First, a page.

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More High Schools Seniors Are Also Graduating with an Associate’s Degree

A growing number of high school graduates aren't just walking across the stage and receiving their high school diploma, they’re finishing with an associate’s degree too.

More high schools are offering students the opportunity to take college-level courses taught by college professors, in addition to their usual high school curriculum.

For students like Anthony Lloyd, the chance to kickstart his college education early and avoid costly student debt made perfect sense. "College is really expensive, and anything to chip away at the cost is really good," the 18-year-old graduate of Baltimore’s Bard High School said. Lloyd is one of Bard’s first graduating class that also earned their associate's degree during the four years of high school.

An associate’s degree at a community college or even online college can set students back thousands of dollars. By adopting associate’s degree programs into high school education, school officials say they’re not only helping their students avoid costly student debt, but preparing them for succeeding at a higher university level.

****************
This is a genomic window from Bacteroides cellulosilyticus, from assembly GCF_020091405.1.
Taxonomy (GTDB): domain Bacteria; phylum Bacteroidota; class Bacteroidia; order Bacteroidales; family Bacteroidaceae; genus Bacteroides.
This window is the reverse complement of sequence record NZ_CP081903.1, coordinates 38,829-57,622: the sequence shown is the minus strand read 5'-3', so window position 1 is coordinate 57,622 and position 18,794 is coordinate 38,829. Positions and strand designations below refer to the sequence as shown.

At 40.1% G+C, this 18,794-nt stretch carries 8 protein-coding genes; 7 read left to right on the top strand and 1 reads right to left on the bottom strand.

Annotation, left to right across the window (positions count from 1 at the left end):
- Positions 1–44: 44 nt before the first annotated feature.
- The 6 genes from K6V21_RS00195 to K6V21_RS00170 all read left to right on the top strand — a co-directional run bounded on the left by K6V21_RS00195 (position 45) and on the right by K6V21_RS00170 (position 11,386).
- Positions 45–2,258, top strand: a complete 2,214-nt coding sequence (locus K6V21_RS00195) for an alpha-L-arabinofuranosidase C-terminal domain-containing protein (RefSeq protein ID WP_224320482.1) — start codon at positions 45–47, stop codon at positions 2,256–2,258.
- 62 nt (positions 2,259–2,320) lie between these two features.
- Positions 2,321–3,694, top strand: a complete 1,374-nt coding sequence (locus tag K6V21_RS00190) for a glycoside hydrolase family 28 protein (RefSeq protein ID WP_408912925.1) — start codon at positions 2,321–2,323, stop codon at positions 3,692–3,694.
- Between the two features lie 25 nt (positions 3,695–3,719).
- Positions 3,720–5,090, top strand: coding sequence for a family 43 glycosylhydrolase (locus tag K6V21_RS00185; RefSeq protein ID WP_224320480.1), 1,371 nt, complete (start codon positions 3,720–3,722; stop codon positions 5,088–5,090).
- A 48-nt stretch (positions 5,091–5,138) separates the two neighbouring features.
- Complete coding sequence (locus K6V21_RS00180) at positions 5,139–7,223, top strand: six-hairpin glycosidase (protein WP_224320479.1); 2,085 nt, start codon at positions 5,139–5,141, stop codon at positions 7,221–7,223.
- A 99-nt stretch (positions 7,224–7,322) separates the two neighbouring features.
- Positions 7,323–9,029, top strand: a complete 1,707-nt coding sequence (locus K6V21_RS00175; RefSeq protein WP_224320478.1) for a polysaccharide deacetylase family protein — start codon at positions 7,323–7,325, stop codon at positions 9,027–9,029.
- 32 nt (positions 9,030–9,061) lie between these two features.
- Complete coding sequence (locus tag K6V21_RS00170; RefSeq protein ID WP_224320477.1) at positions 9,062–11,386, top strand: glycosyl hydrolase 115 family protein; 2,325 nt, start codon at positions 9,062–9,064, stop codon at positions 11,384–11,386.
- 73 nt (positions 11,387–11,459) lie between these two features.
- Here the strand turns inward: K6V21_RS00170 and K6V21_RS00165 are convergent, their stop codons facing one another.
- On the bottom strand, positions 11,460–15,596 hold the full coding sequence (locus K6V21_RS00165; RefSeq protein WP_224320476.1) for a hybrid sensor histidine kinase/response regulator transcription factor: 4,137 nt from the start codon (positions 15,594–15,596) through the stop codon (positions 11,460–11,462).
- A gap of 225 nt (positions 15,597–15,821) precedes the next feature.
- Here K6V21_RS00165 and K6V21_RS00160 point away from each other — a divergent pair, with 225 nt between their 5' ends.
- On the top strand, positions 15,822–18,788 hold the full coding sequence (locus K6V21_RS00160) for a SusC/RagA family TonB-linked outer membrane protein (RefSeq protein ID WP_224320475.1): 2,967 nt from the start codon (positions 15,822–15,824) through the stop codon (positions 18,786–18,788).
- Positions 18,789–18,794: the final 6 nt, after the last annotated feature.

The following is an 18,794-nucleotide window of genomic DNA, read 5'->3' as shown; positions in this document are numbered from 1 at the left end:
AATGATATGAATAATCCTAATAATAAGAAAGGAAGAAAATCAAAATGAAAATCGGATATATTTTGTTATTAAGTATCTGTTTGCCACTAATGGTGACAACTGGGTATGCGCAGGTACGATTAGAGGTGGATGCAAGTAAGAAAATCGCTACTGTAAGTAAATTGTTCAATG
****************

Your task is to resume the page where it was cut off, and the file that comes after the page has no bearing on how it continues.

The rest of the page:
Fishers High School in Indianapolis has gone as far as developing a class schedule to better mimic a college course load and altering some its classrooms to mimic college classrooms with moveable desks and chairs. There’s even a campus-like wing where students can lounge on couches while they study or grab a coffee from a small cafe, separate from the cafeteria.

Fishers Principal Jason Urban says it’s about preparing them to thrive at the level of independence that can cause some college freshman to stumble. "Our students are struggling at the college level with confidence in their independence," Urban told The Indy Star. "We have to trust them to be young adults, to be responsible, to be productive. Sometimes they're not, and we have to correct that, but we are going to treat them with trust."

Wisconsin is trying out a pilot program at several school districts in conjunction with the University of Wisconsin for students who want to work in technology fields. Gov. Scott Walker said that Wisconsin is in need of professionals to meet IT job demands and the opportunity is the “perfect spot” to meet those demands. Students who meet the qualified academic criteria will be able to finish high school with one year of college credits already under their belt.

Anthony DeSalvo a recent high school graduate from Davenport, Iowa said at first he wasn't sure about getting out of his comfort zone and trying his school’s accelerated associate's degree program, but said in the end it was worth it. In the fall he’ll be attending the University of Iowa on a full scholarship to study engineering. “Two years of college for free, you can’t beat that,” DeSalvo said.


Article by Joel Stice, Education World Contributor

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